Non-commutativity is one of the most elementary non-classical features of quantum observables. Here we present a method to detect non-commutativity of Hamiltonians, which is applicable even if these Hamiltonians are completely unknown. We consider two probe objects individually interacting with the third object (mediator) but not with each other. If the probe-mediator Hamiltonians commute, we derive upper bounds on correlations between the probes that depend on the dimension of the mediator. We then demonstrate that these bounds can be violated with correlation dynamics generated by non-commuting Hamiltonians. An intuitive explanation is provided in terms of multiple exchanges of a virtual particle which lead to the excessive accumulation of correlations. A plethora of correlation quantifiers are helpful in our method, e.g. quantum entanglement, discord, mutual information, and even classical correlation, to detect non-classicality in the form of non-commutativity.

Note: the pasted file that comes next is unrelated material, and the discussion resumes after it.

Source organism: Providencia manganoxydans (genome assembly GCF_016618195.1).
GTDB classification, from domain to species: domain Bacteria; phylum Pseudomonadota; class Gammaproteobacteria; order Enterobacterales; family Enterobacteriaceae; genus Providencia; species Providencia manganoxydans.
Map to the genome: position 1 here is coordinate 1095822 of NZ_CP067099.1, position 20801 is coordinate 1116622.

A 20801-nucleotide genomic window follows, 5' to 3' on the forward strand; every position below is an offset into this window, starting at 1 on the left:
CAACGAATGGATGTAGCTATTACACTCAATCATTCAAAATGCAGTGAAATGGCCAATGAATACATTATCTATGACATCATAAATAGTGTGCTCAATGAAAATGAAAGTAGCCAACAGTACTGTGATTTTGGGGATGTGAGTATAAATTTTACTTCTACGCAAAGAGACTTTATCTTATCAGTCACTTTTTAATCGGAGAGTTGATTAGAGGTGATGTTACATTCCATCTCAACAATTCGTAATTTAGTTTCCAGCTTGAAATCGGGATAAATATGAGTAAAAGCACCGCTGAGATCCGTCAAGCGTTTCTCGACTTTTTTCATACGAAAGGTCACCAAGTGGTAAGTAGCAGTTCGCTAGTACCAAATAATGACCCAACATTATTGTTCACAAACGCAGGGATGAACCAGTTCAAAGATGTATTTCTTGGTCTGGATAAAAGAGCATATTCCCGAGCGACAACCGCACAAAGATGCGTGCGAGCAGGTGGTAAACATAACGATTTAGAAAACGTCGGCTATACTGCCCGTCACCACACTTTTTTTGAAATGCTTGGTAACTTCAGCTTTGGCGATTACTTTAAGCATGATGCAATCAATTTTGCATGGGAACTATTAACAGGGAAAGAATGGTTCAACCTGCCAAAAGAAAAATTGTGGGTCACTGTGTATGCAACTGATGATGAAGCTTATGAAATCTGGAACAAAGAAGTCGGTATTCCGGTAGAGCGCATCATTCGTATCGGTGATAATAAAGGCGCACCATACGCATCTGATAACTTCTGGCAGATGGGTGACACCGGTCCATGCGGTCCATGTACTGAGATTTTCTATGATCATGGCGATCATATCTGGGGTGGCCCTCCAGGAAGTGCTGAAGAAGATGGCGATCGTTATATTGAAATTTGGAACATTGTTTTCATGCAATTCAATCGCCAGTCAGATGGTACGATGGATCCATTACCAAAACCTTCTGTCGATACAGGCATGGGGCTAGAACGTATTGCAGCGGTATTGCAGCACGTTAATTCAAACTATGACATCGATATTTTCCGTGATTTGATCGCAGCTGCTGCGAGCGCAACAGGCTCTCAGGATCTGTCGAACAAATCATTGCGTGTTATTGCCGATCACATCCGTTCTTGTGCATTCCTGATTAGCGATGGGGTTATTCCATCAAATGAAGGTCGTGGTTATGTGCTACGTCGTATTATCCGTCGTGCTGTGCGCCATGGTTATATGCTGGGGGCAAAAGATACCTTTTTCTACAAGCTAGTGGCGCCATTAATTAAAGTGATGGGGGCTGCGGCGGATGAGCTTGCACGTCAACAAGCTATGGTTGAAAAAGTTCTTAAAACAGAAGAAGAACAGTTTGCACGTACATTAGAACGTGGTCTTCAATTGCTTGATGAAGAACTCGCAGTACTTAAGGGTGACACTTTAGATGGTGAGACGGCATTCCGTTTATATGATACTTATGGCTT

Spin collective phenomena including superradiance are even today being intensively investigated with experimental tests performed based on state-of-the-art quantum technologies. Such attempts are not only for the simple experimental verification of predictions from the last century but also as a motivation to explore new applications of spin collective phenomena and the coherent control of the coupling between spin ensembles and reservoirs. In this paper, we investigate the open quantum dynamics of two spin ensembles (double spin domains) coupled to a common bosonic reservoir. We analyze in detail the dynamics of our collective state and its structure by focusing on both the symmetry and asymmetry of this coupled spin system. We find that when the spin size of one of the double domains is larger than that of the other domain, at the steady state this system exhibits two novel collective behaviors: the negative-temperature state relaxation in the smaller spin domain and the reservoir-assisted quantum entanglement between the two domains. These results are the consequence of the asymmetry of this system and the decoherence driven by the common reservoir.